Lila Avilés’ second feature, Tótem, is an expertly crafted family drama that finds human connection and clashes within confined interiors.
In Tótem, Lila Avilés sketches an organic familial world of startling clarity, which is no mean feat considering the size of the family in question. Close and extended relatives converge on the grandfather’s (Alberto Amador) house for a surprise party, with Avilés carefully drawing out tensions between different family members as the film progresses. There is a great texture to the world on screen and the people inhabiting it, and from this detail comes a striking emotional resonance. Tótem starts on the morning of the party, and when itconcludes in the evening with this celebration, we have come to know each part of the ensemble deeply, from their greatest fears to their biggest flaws, right down to what makes them so special as humans.
Avilés’ 2018 debut The Chambermaid similarly utilises interiors to draw out personalities and relationships, although Tótem takes place in a much larger setting. The grandfather’s house is spacious, with winding corridors, plenty of rooms, and a sprawling labyrinthian feeling. Avilés utilises these multiple, conjoined spaces in masterful fashion. She allows characters to peek in on private conversations, or across different rooms captures scenes of contrasting moods and tones simultaneously playing out.
Notably, she creates claustrophobia despite the interior constraints, finding corners of the house where characters talk and become trapped, both physically and by the dialogue exchanges. The emotional arc of Tótem comes in the form of who the party is for. Young father Tona (Mateo García Elizondo, Año uña) is ill with cancer, and thus his party becomes both a birthday celebration and a farewell.
Tótem is largely an ensemble piece, but much of the film’s events are seen through the eyes of Tona’s seven-year-old daughter, Sol (a charismatic, startling turn from Naíma Sentíes). We first see her in a happy moment, as she spends the morning with her mother, Lucia (Iazua Larios, Apocalypto). They enter a tunnel, hold their breath, and make a wish. For Sol, she just doesn’t want her dad to die. This is just one of many moments where Avilés flits from light humour to serious drama. The result is never jarring and always breathtaking. Tótem is a filmic analysis of how young children see death; at one point, Sol feels compelled to ask her phone AI when the world will end.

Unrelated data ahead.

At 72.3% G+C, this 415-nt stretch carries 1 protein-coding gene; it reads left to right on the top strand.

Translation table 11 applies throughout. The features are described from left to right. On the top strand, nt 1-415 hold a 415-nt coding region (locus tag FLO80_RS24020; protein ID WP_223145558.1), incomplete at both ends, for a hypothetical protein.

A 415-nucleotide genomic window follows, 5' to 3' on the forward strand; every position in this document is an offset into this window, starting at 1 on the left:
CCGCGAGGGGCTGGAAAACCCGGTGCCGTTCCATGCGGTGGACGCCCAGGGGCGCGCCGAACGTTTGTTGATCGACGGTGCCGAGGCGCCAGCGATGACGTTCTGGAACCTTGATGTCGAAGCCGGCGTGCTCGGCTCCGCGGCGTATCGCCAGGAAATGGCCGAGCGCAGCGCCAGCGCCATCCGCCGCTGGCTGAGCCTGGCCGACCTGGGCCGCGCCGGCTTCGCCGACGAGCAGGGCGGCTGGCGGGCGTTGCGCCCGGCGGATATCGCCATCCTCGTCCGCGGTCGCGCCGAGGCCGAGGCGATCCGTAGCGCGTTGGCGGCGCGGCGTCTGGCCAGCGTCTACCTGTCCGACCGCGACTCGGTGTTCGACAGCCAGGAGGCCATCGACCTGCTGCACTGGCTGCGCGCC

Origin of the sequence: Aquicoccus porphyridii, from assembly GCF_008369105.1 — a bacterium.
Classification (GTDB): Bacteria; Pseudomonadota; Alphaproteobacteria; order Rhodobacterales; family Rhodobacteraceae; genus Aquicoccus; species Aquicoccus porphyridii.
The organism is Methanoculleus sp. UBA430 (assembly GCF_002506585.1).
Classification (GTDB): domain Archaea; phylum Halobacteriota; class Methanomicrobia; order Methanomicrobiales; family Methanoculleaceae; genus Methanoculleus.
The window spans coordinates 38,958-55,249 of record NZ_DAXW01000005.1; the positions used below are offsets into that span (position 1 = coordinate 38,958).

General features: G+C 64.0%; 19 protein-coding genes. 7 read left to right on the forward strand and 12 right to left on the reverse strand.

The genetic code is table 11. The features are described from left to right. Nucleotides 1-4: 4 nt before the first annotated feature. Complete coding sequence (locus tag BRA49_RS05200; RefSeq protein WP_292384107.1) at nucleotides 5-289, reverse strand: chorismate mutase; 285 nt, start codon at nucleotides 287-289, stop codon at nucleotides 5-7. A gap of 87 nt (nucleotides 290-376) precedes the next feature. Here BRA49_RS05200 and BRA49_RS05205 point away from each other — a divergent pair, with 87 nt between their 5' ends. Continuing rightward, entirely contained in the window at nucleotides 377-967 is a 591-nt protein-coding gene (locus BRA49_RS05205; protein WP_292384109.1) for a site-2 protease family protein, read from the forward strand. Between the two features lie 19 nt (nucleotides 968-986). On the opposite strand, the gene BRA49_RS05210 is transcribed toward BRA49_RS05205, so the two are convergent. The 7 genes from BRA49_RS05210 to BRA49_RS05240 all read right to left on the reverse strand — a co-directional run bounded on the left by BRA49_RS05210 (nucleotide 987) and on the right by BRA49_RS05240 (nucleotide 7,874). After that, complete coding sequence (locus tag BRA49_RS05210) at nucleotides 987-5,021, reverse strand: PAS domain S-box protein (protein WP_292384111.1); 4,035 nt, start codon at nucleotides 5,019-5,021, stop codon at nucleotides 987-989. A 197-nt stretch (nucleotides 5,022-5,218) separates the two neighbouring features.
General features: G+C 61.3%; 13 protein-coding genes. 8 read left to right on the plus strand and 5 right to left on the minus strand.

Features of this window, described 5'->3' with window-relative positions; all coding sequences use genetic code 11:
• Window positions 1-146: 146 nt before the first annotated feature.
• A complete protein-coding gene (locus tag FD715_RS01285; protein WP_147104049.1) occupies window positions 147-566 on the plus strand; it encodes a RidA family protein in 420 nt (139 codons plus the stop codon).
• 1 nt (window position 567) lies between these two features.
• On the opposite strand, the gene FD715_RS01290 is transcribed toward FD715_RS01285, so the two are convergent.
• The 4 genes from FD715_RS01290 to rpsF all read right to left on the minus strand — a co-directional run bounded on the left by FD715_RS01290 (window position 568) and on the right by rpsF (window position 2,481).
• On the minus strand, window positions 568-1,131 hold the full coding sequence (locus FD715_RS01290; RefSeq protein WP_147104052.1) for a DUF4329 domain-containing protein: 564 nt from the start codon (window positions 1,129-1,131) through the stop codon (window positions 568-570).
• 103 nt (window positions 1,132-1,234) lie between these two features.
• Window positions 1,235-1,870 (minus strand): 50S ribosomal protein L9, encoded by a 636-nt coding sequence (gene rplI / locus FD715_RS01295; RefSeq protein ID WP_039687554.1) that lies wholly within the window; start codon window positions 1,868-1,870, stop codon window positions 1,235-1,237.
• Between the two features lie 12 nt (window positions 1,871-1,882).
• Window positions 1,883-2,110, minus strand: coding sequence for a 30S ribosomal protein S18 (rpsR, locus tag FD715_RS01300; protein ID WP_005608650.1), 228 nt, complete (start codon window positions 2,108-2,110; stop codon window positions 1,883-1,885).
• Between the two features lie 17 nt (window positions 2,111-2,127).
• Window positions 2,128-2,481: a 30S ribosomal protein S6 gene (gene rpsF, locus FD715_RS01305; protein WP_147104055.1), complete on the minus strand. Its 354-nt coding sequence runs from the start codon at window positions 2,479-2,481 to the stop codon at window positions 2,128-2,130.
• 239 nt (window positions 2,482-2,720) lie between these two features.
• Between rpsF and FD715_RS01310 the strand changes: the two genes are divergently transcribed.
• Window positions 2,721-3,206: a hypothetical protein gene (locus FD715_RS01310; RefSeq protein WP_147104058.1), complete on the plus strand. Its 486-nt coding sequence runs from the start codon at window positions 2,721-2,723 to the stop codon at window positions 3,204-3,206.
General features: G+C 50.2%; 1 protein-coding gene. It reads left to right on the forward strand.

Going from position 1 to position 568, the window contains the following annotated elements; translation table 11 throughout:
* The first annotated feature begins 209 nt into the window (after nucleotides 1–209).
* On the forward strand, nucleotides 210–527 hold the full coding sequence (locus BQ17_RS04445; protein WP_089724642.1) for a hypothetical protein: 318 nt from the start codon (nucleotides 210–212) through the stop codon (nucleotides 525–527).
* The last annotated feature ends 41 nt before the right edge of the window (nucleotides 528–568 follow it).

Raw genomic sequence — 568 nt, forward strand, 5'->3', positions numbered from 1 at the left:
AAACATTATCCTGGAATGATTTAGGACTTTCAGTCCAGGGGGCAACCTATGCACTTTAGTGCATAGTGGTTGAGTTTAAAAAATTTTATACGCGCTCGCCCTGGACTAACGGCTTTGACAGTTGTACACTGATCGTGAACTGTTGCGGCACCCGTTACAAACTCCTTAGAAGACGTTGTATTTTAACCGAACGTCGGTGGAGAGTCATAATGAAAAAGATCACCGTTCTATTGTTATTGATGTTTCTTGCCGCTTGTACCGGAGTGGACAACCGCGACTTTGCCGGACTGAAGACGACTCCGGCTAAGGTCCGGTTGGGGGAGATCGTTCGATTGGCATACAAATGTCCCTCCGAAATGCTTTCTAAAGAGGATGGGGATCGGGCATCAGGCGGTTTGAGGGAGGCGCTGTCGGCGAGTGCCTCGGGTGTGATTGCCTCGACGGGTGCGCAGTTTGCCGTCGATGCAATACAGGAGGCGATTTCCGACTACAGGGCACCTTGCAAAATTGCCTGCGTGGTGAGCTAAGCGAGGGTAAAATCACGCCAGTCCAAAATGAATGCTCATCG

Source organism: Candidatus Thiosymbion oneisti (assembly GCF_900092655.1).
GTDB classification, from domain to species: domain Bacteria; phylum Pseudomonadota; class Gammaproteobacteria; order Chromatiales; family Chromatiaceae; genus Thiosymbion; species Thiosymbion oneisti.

The incomprehensible, terrifying concept of death isn’t just limited to the children of Tótem. Avilés shows us how people of different ages view mortality: the youngsters see it with curious innocence and stark fear; most of the middle-aged adults either take an upbeat stance or hope that Tona will get better; the grandfather, whose own wife died of cancer, brings a gut-wrenching resignation and sadness as he watches his son slip away. In a more general sense, Avilés merges these different generations spectacularly. The adults comfort the kids, but it also happens in the reverse too. This amalgamation of people stays grounded, but it also soars with a clear emotional potency.
With her DOP Diego Tenorio (The Dove and the Wolf), Avilés focusses on little details, away from the characters. They find rays of sunlight striking walls or curtains blowing in the breeze, drawing out a vivid world and giving us moments to breathe and reflect on the rising familial tensions. On the whole, Tótem is imbued with the warmth and liveliness of human connectivity. Occasionally the vastness of the ensemble gets the better of Avilés, with some characters momentarily lost or forgotten, but as Tótem moves to its finale, she again combines strong humour with emotionally shattering drama. This terrific collage of human relationships finishes as gracefully and as complexly as what has preceded it.
Tótem premiered at the Berlin Film Festival on February 20-26, 2023. Read our Berlin Film Festival reviews!